[00:11:38] Jonny Cooper: Yeah. I mean, I guess the vibe is this. Look, Jonny hates marketing so he’s found an easier way to bring ideal clients into the community. And now you can do that too. So even if you hate marketing, follow this process and it works. You know, that kind of thing. So, it’s a compelling proposition, I think seems to be yeah
[00:12:00] A.J. Lawrence: Nice, I like that because as a marketer growth person, I’m always like, look, you do the foundation first. You figure out what you’re trying to do. You’ll set, you know, once you have that foundation, then you can go learn what’s going to work by repeating and doing. It’s not, let’s create a YouTube video. It’s like that stuff couldn’t happen.
[00:12:22] Jonny Cooper: Exactly yeah. This is exactly what it speaks to A.J..People who think marketing is building a website, starting a YouTube channel, filming some videos, building a program. Kind of, yeah, but you know, there’s this whole piece before marketing, if that’s what marketing is. You need a clear picture of what it is you actually do.
[00:12:48] And what fascinates me so much about the coaching and therapists community is that they’re singularly unclear on what it is they actually do. I have people saying to me when I say, what do you do? They’ll go, well I help people find their symphony. That’s one that I had recently and that’s just utter garbage, isn’t it?
[00:13:10] I mean, nobody wakes up in the morning going like, where’s my symphony. I need someone to help me find my symphony. He was here last night. And a woman there, they said to me with a straight face, I will help you find your spirit animal. And she’s a therapist, you know.
[00:13:29] Michael: It’s a bear.
[00:13:30] Jonny Cooper: I’m going what? Yeah, is it a bear? I don’t know? You know I want mine to be a Thomson’s gazelle.
[00:13:42] A.J. Lawrence: A thomson’s
[00:13:44] Jonny Cooper: That would be really cool animal to be.
[00:13:47] Michael: I can get you a Thomson’s gazelle spirit animal for only 35,000 a month.
[00:13:55] Jonny Cooper: Exactly. Exactly. Yeah. Or a 999, if you sign up today.
[00:14:02] So this before marketing piece, what this talks about to me is, the foundational stuff – what you actually do. Being able to look someone in the eye at a networking meeting when they say, what do you do, Jonny? I say, well, look, I help coaches and therapists to find more of their ideal clients more easily without paid advertising.
[00:14:22] Bingo. I’m not saying that I’ve done that in a second. It’s taken years to hone, but that’s what I do. And you know, and who do you do it for is incorporated in that too. That’s the second pillar, isn’t it? Who do you work with? If you try and appeal to everyone, you look little to no one, obviously, you know, no product or service in the history of mankind has had a very universal appeal.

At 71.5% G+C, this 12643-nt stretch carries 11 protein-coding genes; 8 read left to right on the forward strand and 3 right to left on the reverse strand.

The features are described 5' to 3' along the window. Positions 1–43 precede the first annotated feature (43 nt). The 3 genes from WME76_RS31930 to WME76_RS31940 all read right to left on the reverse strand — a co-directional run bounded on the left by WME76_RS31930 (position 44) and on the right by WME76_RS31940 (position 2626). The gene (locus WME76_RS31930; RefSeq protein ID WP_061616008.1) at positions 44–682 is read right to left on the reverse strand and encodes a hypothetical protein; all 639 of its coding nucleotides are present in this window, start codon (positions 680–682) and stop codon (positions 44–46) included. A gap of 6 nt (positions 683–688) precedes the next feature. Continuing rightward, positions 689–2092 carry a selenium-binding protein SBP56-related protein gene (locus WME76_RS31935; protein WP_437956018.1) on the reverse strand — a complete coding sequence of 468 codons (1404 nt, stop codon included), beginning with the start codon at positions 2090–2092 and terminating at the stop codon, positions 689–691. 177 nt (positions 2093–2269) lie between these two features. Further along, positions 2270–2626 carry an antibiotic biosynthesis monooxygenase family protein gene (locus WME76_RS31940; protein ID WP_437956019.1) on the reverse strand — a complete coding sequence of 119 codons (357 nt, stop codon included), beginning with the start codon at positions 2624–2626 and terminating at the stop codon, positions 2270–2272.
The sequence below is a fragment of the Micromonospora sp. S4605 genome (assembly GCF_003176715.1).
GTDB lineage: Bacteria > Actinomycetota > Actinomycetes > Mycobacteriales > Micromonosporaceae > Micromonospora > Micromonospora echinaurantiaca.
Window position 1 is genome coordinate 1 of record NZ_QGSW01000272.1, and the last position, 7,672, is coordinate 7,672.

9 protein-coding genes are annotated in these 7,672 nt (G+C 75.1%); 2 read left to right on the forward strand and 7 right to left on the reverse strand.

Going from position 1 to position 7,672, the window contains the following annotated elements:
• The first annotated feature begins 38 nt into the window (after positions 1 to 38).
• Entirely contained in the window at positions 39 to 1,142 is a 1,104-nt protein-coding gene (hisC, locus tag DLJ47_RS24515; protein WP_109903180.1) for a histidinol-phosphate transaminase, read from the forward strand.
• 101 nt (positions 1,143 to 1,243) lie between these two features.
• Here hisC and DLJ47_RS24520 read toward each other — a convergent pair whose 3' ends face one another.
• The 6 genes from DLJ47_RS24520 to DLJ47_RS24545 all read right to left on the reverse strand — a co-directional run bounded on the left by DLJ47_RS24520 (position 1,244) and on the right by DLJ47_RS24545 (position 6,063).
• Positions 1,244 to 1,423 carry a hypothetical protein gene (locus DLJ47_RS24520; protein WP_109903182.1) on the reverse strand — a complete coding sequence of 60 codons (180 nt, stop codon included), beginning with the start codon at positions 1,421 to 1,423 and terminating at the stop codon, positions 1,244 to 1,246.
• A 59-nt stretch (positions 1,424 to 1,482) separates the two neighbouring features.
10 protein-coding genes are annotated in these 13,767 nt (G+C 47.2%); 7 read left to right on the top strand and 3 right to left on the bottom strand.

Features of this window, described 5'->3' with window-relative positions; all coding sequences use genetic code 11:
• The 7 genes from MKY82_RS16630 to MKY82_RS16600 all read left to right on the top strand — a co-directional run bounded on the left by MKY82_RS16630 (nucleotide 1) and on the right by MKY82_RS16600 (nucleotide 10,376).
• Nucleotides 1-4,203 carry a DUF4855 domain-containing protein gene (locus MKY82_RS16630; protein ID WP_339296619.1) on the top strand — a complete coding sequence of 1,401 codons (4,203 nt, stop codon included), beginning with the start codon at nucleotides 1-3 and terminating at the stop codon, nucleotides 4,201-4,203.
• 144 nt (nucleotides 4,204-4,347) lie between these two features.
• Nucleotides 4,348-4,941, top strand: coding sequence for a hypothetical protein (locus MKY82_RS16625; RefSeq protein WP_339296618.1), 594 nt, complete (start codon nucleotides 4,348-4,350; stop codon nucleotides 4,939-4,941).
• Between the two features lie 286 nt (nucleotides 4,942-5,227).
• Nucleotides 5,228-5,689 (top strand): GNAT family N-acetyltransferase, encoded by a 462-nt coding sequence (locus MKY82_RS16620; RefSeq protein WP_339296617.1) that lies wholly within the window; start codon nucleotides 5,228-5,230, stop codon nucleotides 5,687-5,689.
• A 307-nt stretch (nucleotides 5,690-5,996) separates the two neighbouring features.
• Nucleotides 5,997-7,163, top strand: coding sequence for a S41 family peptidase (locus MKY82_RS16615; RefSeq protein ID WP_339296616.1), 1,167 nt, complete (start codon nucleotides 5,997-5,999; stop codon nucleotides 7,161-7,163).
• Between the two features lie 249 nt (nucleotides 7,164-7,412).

[00:14:46] At the very best half the world’s going to hate you and half the world’s gonna love you. But those numbers are no, I never, uh, never literally that. It’s probably 0.01% that’s going to love what you do, all the rest aint, which is fine isn’t it? Absolutely fine. So the who you do is the other pillar. And to me, that’s got nothing to do with marketing. You haven’t started marketing at that point of view.
[00:15:11] The third pillar then is your offer. How you deliver what you deliver? What does the offer look like? And again, you haven’t started marketing at that point. You’ve just laid down the foundations of a business. So many people and coaches, therapists particularly, start marketing when they’ve got none of those things in place.
[00:15:35] This is a very common sentiment people say, just another couple of weeks till I finished my website and then it will all be fine. Then just sit back. And the flood gates are open once my website is live, you know. I think that’s why I have so much work still to do. The community as a whole starts from that point really, when they’ve gotten a concept of what it actually takes to become a personal brand.
[00:16:08] A.J. Lawrence: And it’s funny, you bring up personal brands. I’ve seen, you know, as being in the space, the value of personal brands is always been around. You can point back 30 years to people who were known. But in the past five years, definitely the past three years and accelerating I believe, the value of a recognizable personal brand is skyrocketing. And if, you know, as you help people do that, that’s pretty darn cool right now.